Aeroflot flight attendants lose discrimination case after being branded 'old, fat and ugly'

Ben Chapman
“Constructive observations regarding appearance, adherence to dress codes, application of make-up etc. may be made as part of regular training,” Aeroflot said: Reuters

A group of female flight attendants who say they were discriminated against after being deemed “old, fat and ugly” by Russia’s flagship airline has lost the first round of a legal battle with their employer.

A Moscow court this week rejected a sex discrimination claim by Irina Ierusalimskaya against national carrier, Aeroflot, the BBC reported on Thursday. She plans to appeal and another flight attendant, Yevgenia Magurina, is preparing her case.

The flight attendants are part of a wider group who have jokingly dubbed themselves STS - an abbreviation of “old, fat, ugly” in Russian. They claim that Aeroflot moved them from international flights to lesser-paid domestic routes because of their looks and age.

The airline strongly denies the allegations.

Ms Magurina told Russia’s Radio Liberty that last year all flight attendants were photographed and measured, with some even weighed, under the pretext that they needed new uniforms because of a re-branding.

She said she was then removed from shifts on international flights because her clothes size was too big. Other crew members deemed too old or overweight were also moved, Ms Magurina claimed.

“When my boss looked at my photo, he said, ‘Zhenya, you know, your cheeks are too big for international flights. And you have big breasts, so you should be wearing a sports bra.' This is the way they explained to me the new rules,” Ms Magurina reportedly told the local broadcaster.

Aeroflot’s flight attendant application form requires prospective employees to specify their height, weight and clothing size.

In the recent court case, an Aeroflot official said every extra kilogramme meant spending an extra 800 roubles (£14) per year on fuel, according to the BBC.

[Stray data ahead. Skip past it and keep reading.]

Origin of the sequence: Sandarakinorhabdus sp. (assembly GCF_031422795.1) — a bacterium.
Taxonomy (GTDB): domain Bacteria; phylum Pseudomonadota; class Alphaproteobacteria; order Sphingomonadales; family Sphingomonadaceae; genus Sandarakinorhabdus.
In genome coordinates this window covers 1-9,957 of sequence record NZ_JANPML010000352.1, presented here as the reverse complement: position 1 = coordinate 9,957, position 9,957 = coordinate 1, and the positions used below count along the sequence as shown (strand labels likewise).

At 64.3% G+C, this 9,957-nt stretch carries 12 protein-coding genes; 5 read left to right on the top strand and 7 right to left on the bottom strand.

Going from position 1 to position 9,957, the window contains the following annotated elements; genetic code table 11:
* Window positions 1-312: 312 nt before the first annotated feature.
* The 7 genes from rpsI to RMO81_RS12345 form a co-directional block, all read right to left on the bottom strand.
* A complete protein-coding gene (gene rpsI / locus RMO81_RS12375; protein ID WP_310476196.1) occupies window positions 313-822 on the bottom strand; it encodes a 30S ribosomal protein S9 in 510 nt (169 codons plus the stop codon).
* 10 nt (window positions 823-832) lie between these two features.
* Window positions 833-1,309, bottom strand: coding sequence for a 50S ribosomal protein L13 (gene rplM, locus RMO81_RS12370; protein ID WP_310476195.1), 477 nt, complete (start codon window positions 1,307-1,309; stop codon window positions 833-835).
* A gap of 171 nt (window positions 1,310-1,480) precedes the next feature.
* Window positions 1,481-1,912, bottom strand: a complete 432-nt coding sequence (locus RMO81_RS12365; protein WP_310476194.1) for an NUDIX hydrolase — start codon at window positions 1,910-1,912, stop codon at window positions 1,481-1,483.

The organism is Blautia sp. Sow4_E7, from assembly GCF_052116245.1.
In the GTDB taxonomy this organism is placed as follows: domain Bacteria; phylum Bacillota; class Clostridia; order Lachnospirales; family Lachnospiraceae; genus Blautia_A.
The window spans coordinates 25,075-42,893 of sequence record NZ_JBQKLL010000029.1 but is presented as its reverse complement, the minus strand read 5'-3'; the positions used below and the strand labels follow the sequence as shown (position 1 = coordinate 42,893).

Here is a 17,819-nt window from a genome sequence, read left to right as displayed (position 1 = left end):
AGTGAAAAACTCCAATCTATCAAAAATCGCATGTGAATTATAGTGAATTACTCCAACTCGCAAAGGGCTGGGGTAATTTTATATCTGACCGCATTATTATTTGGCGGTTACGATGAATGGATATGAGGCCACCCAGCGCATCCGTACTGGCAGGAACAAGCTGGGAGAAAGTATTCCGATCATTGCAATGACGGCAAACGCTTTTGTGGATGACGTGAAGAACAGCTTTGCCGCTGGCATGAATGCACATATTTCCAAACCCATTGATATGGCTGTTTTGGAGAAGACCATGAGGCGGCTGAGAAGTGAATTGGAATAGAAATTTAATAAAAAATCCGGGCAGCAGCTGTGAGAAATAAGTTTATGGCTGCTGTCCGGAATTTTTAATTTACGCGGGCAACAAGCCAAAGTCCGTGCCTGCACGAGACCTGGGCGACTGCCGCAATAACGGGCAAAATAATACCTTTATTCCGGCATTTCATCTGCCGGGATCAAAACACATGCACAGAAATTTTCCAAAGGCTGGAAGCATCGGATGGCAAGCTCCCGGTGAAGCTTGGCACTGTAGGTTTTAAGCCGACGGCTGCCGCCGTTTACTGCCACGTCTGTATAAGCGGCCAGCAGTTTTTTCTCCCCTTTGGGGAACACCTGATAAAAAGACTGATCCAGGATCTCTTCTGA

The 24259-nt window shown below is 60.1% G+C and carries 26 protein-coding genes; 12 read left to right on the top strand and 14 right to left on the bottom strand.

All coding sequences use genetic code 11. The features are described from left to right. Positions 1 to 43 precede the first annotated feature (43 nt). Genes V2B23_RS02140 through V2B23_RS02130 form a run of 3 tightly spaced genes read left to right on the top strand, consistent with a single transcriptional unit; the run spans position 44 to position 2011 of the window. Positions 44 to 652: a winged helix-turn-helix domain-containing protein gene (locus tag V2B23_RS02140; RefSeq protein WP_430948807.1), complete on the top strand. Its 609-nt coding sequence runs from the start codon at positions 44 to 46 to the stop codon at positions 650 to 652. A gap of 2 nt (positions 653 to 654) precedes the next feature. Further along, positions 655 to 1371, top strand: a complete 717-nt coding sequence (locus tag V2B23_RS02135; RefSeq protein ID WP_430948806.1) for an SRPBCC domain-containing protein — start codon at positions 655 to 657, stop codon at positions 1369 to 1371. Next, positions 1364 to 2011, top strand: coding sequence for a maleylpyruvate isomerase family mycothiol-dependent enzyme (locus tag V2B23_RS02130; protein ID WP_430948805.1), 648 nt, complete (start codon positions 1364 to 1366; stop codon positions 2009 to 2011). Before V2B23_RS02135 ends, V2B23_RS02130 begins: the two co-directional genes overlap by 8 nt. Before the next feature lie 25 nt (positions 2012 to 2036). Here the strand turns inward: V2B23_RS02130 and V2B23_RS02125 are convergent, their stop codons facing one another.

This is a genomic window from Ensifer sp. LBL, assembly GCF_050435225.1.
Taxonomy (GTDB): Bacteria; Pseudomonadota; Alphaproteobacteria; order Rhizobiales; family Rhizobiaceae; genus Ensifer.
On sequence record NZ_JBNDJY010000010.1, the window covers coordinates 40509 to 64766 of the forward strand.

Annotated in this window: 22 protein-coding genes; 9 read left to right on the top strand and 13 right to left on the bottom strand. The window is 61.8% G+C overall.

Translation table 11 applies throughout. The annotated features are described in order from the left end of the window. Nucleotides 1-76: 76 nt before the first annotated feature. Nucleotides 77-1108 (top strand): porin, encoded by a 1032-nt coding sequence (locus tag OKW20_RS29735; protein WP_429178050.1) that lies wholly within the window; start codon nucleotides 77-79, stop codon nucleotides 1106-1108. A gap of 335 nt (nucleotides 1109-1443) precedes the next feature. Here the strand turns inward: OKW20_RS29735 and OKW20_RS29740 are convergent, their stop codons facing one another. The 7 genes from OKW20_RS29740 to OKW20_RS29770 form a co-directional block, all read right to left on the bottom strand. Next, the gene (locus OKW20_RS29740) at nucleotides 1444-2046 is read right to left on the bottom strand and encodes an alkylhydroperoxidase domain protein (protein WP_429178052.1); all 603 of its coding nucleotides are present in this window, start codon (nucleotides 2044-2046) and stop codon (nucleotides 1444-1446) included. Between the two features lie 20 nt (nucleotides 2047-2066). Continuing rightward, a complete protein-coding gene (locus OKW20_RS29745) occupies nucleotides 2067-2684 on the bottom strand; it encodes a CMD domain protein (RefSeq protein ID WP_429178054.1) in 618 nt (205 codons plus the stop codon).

He also reportedly said that a survey for Aeroflot demonstrated that passengers preferred attractive flight attendants and agreed that airlines should be allowed to implement weight limits and clothes sizes for their staff.

In a statement, the airline said: “Cabin crew are the face of any airline. Cabin crew of a national flag carrier are the calling card of their country. Their deportment and how they serve passengers creates the first impression of and attitude towards Russia.”

It said height could be a restricting factor because staff had to be able to reach the overhead lockers. The claim that it removed “old and ugly" cabin crew from flight duties is untrue, the airline said. The statement made no mention of weight.

“Constructive observations regarding appearance, adherence to dress codes, application of make-up etc. may be made as part of regular training,” Aeroflot said.

“The principal selection criteria are communication skills, a friendly and approachable nature, knowledge of foreign languages and neat and tidy self-presentation.”

The Independent has contacted Aeroflot for comment.